National Institutes of Health, Leukemia and Lymphoma Society, California Institute for Regenerative Medicine, Deutsche Forschungsgemeinschaft

Contact: Madeline McCurry-Schmidt
Scripps Research Institute

Public Release: 23-Mar-2015
Journal of the National Cancer Institute
New insights into survival outcomes of Asian-Americans diagnosed with cancer
Numerous studies have documented racial differences in deaths from cancer among non-Hispanic whites and African-Americans, but little has been known about survival outcomes for Asian-Americans who have been diagnosed with cancer, until now. A new study from Brigham and Women's Hospital examined cancer patients in eight different Asian-American subgroups and found their cancer-specific mortality was substantially lower than that of non-Hispanic white patients.
Vattikuti Urology Institute, Brigham and Women's Hospital/Professor Walter Morris-Hale Distinguished Chair in Urologic Oncology

Contact: Haley Bridger
Brigham and Women's Hospital

Public Release: 23-Mar-2015
Journal of Sexual Medicine
Exercise linked to improved erectile and sexual function in men
Men who exercise more have better erectile and sexual function, regardless of race, according to a recent study published in the Journal of Sexual Medicine. While past studies have highlighted the relationship between better erectile function and exercise, African-American men have been underrepresented in this literature.

Contact: Cara Martinez
Cedars-Sinai Medical Center

Public Release: 23-Mar-2015
Journal of Clinical Investigation
Combining the old and new to kill cancer cells
A team of Singapore based scientists have found that pairing a new approach with an old drug may be an effective approach to treat common cancers. In a landmark study, professor David Virshup and Dr. Jit Kong Cheong, from Duke-NUS Graduate Medical School Singapore, identified a new signalling pathway that regulates the internal diet of cancers.
Singapore Ministry of Health's National Medical Research Council

Contact: Dharshini Subbiah
Duke-NUS Graduate Medical School Singapore

Public Release: 23-Mar-2015
American Journal of Managed Care
Implementing decision aids affects care decisions in urology
After Group Health Cooperative implemented video-based decision aids for men with two common prostate conditions, rates of elective surgery for benign prostatic hyperplasia and rates of active treatment for localized prostate cancer declined over six months. But the total cost of health care for those patients did not fall significantly.
Commonwealth Fund, Informed Medical Decisions Foundation, Group Health Foundation, Health Dialog

Contact: Rebecca Hughes
Group Health Research Institute

Public Release: 22-Mar-2015
American Chemical Society 249th National Meeting & Exposition
Vitamin D may keep low-grade prostate cancer from becoming aggressive
Taking vitamin D supplements could slow or even reverse the progression of less aggressive, or low-grade, prostate tumors without the need for surgery or radiation, a scientist will report today at the 249th National Meeting & Exposition of the American Chemical Society.

Contact: Michael Bernstein
American Chemical Society

Public Release: 22-Mar-2015
New potential for personalized treatments in bowel cancer
Scientists have found that genetic changes in bowel tumors are linked to the way the body's immune system responds to the cancer.
Cancer Research UK

Contact: Stephanie McClellan
Cancer Research UK

Public Release: 20-Mar-2015
Nature Communications
Stinging nettle chemical improves cancer drug
A cancer drug could be made 50 times more effective by a chemical found in stinging nettles and ants, new research finds. Researchers at the University of Warwick found that when the chemical, Sodium Formate, is used in combination with a metal-based cancer treatment it can greatly increase its ability to shut down cancer cells.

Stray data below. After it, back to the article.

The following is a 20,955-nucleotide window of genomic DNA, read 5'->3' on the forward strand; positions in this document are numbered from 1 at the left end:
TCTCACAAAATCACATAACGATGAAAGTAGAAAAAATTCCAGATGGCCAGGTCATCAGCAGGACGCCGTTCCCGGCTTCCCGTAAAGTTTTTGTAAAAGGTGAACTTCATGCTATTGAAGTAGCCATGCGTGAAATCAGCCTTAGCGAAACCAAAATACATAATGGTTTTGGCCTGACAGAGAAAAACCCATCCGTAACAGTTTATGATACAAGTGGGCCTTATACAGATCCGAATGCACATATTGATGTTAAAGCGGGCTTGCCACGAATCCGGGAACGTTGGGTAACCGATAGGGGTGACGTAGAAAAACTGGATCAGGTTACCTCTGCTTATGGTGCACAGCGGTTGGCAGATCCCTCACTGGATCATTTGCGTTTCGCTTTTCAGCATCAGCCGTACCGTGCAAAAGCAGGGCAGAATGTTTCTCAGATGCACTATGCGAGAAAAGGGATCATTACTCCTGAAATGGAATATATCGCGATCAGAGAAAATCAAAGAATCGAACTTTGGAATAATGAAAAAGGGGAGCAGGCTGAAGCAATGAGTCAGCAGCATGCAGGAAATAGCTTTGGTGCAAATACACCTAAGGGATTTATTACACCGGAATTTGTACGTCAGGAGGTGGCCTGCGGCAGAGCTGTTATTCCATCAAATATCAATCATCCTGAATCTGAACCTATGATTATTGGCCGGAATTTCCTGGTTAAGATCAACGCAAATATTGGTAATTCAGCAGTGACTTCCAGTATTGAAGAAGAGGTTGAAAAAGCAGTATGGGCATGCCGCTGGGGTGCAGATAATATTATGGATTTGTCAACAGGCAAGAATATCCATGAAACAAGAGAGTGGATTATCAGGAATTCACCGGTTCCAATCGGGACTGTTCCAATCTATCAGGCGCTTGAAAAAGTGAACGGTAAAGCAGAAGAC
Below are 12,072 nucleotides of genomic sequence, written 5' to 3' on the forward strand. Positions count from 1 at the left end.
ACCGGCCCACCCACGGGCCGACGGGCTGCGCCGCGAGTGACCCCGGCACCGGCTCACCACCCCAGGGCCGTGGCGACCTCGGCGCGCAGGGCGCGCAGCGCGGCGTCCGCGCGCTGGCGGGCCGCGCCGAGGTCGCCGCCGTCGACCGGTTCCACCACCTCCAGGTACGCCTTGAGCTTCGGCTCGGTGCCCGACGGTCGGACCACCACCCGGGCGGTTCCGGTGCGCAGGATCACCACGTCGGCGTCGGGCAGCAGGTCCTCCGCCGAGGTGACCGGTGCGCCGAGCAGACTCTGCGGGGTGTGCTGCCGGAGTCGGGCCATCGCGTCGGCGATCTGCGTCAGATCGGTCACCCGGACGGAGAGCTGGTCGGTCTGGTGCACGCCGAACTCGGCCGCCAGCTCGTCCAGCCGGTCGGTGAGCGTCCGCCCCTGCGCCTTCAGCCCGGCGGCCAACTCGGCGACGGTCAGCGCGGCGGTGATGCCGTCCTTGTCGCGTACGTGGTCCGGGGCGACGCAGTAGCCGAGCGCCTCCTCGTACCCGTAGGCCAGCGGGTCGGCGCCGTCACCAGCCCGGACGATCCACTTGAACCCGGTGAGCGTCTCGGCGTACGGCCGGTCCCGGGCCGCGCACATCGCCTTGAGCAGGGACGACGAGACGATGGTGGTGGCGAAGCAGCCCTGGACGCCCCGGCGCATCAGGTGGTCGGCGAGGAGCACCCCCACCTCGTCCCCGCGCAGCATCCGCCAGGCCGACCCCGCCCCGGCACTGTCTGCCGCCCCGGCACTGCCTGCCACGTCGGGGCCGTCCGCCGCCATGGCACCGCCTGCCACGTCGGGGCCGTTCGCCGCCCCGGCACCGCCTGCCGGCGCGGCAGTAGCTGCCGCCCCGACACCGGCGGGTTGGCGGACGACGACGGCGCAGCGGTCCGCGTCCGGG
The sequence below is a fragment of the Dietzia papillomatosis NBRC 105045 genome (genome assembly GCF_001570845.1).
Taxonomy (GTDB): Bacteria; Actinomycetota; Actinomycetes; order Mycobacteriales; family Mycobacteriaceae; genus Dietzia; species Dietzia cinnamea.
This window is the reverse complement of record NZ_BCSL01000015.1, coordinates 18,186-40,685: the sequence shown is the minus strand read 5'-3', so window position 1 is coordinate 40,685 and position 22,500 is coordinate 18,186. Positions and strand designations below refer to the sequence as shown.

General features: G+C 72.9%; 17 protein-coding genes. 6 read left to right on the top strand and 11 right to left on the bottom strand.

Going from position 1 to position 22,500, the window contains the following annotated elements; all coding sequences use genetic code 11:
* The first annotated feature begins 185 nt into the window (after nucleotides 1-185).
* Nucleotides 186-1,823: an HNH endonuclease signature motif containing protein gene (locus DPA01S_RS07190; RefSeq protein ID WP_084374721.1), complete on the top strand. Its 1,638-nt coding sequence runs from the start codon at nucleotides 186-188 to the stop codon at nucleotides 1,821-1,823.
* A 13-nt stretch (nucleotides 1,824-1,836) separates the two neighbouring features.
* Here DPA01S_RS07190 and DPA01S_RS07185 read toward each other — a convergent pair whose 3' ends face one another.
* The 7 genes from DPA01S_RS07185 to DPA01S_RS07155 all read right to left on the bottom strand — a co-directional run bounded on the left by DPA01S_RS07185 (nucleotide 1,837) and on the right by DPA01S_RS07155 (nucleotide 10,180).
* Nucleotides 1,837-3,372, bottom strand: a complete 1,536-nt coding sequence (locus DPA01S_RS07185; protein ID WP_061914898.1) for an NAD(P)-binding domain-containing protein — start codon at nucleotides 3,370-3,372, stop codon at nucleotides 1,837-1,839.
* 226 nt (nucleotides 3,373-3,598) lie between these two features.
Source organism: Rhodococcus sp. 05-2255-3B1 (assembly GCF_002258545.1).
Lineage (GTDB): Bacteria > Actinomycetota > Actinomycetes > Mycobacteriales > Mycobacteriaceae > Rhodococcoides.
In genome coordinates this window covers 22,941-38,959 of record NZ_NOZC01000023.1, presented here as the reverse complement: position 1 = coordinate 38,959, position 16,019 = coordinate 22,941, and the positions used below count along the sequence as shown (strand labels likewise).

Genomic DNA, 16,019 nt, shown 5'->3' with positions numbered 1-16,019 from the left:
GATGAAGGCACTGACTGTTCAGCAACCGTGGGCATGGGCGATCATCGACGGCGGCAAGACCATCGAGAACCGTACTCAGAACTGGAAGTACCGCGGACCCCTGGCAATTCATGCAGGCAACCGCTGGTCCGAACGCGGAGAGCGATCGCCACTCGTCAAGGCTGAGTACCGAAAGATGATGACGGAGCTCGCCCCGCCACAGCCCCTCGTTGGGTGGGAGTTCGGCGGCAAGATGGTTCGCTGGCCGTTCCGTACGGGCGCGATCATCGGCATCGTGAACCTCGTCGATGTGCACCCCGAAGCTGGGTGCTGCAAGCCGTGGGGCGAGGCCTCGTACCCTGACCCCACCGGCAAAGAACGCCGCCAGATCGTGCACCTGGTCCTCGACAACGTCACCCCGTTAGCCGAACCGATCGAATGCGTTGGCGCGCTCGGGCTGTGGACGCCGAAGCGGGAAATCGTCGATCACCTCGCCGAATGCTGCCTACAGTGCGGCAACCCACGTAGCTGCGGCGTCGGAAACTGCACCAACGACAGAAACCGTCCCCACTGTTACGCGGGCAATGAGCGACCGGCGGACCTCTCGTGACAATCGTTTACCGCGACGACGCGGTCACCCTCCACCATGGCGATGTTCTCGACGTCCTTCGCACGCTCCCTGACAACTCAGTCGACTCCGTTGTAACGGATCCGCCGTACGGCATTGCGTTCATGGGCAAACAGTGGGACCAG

European Research Council, Engineering and Physical Sciences Research Council, University of Warwick IAS, Science City

Contact: Tom Frew
University of Warwick

Public Release: 20-Mar-2015
Lancet Oncology
Measuring treatment response proves to be a powerful tool for guiding leukemia treatment
Measuring the concentration of leukemia cells in patient bone marrow during the first 46 days of chemotherapy should help boost survival of young leukemia patients by better matching patients with the right intensity of chemotherapy. St. Jude Children's Research Hospital investigators led the research, which appears in the March 20 edition of the journal Lancet Oncology.
National Institutes of Health, ALSAC

Contact: Summer Freeman
St. Jude Children's Research Hospital

Public Release: 20-Mar-2015
American Journal of Pathology
Researchers ID potential prognostic marker for recurrence of head and neck squamous cell carcinoma
A new study provides the first evidence that the mediator complex subunit 15 (MED15) may play a crucial role in the pathophysiology of head and neck squamous cell carcinoma (HNSCC). MED15 overexpression was found to be associated with higher mortality rates in HNSCC patients with cancer recurrence, particularly in oral cavity/oropharyngeal tumors, according to the study published in the American Journal of Pathology. MED15 overexpression was also associated with heavy alcohol consumption, which is an HNSCC risk factor.
German Research Foundation, Rudolf-Becker-Foundation, Medical Faculty of the University of Bonn, Gerok-Fellowship, and others

Contact: Eileen Leahy
Elsevier Health Sciences

Public Release: 19-Mar-2015
Physician Leadership Journal
Streamlined 'military' work flow means more patient appointments and fewer return visits
Both patients and physicians may benefit from a 'work flow' system developed at military medical facilities and tested at a Johns Hopkins Kimmel Cancer Center clinic, according to results of an efficiency study.

Contact: Vanessa Wasta
Johns Hopkins Medicine

Public Release: 19-Mar-2015
Molecular Cancer Therapeutics
Bright new hope for beating deadly hereditary stomach and breast cancers
Deadly familial stomach and lobular breast cancers could be successfully treated at their earliest stages, or even prevented, by existing drugs that have been newly identified by cancer genetics researchers at New Zealand's University of Otago.
Health Research Council of New Zealand

Contact: Parry Guilford
University of Otago

Showing releases 1151-1175 out of 1325.